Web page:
On a visit to the city so Josie can sit for Capaldi, Klara persuades the Father to help her on a mission to do something special for the Sun, so that he might provide “special nourishment” for Josie as Klara observed the Sun do for the homeless man. As they drive, the Father tells her “I think I hate Capaldi because deep down I suspect he might be right. That what he claims is true. That science has now proved beyond doubt there’s nothing so unique about my daughter, nothing our modern tools can’t excavate, copy, transfer. That people have been living with one another all this time, centuries, loving and hating each other, and all on a mistaken premise. A kind of superstition we kept going while we didn’t know better. That’s how Capaldi sees it, and there’s a part of me that fears he’s right. “I won’t give away any more of the story, but I will say that this question of what it is to be human and live a good life suffuses the story with a kind of low grade tension.

Klara never stops having faith in the Sun, and to think well of just about everyone she meets. She is a unique narrator that I felt enormous empathy for; Ishiguro left me feeling more for the robot than the humans in this novel. It’s not a long book, but he captures so much. Klara has more simple faith and hope and gentleness than the parents maneuvering to get their kid a place in the world that will set them up for the future combined. But she is herself already old fashioned — a new generation of AFs will make her kind obsolete even as they cause people to be afraid that robots are becoming too smart and taking over too many things.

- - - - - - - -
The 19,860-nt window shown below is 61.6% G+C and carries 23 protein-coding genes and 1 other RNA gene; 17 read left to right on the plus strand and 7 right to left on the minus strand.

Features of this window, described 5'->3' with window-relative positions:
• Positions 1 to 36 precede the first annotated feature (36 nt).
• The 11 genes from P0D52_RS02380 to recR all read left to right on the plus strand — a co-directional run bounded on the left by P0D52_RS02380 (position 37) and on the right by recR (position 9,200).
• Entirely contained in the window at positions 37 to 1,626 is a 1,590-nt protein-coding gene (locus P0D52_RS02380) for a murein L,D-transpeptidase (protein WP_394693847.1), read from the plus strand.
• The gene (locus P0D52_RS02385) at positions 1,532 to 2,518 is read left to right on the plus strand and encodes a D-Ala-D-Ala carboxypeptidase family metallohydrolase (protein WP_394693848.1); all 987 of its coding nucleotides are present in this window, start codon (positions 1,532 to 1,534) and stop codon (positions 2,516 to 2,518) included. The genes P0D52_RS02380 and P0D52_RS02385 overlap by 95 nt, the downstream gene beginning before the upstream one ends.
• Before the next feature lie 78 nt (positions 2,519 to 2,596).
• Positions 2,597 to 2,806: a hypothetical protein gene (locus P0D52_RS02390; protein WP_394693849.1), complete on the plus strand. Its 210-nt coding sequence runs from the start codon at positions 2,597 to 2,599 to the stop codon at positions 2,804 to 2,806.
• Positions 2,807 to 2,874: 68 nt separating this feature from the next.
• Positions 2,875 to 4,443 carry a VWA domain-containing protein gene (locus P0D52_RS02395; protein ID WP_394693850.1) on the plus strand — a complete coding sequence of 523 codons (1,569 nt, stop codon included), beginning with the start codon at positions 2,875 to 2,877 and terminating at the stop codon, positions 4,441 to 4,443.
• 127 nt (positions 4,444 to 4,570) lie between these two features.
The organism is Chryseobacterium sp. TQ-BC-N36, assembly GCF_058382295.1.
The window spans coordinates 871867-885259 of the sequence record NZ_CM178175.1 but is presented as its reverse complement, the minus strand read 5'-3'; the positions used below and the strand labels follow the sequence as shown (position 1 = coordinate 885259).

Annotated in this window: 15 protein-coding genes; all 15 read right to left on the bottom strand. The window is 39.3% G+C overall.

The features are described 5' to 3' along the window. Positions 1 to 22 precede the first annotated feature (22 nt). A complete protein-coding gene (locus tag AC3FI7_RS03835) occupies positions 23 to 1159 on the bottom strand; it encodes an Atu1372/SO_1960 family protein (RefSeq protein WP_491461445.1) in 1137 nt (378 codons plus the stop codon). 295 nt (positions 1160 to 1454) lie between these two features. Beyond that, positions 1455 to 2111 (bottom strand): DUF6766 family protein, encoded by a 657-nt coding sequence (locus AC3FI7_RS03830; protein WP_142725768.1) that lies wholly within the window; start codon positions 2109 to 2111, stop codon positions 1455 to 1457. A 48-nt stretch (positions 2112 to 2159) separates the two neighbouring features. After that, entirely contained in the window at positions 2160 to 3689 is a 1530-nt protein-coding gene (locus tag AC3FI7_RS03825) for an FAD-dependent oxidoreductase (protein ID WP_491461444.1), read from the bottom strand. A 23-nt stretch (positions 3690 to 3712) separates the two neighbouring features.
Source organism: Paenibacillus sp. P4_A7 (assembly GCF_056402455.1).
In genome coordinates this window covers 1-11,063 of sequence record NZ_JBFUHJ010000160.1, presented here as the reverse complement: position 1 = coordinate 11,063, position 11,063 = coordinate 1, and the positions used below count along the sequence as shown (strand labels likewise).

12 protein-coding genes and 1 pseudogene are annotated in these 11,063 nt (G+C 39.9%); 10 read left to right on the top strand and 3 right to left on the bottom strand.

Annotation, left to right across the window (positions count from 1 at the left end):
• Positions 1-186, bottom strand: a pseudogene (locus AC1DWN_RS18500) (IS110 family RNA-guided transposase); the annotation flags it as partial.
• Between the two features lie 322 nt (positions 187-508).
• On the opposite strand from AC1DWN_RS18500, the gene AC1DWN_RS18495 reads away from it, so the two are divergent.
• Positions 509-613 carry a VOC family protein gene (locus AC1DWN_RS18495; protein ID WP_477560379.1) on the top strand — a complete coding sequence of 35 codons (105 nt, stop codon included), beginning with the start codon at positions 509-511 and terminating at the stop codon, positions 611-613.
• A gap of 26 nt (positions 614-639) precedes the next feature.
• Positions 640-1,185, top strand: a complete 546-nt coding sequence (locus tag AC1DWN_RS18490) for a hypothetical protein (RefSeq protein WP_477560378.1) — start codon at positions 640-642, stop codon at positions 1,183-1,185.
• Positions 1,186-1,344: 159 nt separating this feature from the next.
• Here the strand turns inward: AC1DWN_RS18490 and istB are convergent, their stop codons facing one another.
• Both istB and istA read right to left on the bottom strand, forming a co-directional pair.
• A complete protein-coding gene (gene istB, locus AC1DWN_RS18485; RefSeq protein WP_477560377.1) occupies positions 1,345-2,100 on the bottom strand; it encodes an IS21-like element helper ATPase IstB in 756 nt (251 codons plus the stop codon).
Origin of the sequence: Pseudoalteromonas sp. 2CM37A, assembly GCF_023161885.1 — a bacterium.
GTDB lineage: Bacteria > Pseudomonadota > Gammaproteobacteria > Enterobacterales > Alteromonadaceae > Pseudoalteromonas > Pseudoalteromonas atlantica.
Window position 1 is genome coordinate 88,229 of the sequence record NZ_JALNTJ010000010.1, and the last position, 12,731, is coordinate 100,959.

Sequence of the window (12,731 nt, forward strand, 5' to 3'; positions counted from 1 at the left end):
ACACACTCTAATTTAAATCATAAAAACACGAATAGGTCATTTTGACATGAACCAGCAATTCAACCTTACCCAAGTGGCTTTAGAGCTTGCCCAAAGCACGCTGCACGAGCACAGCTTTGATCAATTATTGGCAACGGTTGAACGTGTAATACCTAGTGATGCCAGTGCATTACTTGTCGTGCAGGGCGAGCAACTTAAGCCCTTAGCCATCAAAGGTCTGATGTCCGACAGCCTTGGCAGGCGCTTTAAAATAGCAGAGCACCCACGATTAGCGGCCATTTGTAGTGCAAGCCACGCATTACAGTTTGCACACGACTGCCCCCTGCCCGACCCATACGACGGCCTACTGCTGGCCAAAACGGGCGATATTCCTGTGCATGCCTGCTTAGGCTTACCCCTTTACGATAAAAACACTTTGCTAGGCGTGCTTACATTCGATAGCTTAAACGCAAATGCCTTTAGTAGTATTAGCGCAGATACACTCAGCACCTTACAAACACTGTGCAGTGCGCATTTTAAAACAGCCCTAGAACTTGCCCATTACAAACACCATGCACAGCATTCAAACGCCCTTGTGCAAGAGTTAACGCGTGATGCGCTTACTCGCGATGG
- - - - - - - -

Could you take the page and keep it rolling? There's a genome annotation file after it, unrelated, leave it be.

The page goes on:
Ishiguro even makes her aging — her “slow fade” as the Mother calls it, poignant. Klara notes, “Over the last few days, some of my memories have started to overlap in curious ways.” That seems reasonably similar to what humans experience, but again, Klara observes it with an innocence that I found touching.

I loved Klara and the Sun and I think book clubs will find much to discuss. A really lovely and profound read.

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I’ve read a few of Sarah Moss‘s other books (Night Waking, Ghost Wall, and her memoir, Names for the Sea) and they all followed a fairly regular narrative arc, albeit with some shifts in time and place. Summerwater tells a story but not in a traditional way. Instead, Moss reveals pieces of the lives and experiences of several different people staying in vacation cabins — think small and inexpensive places with thin walls, close together — in Scotland. It’s summer, but it’s been raining hard for a week. The inhabitants are restless, tired in spite of being on vacation.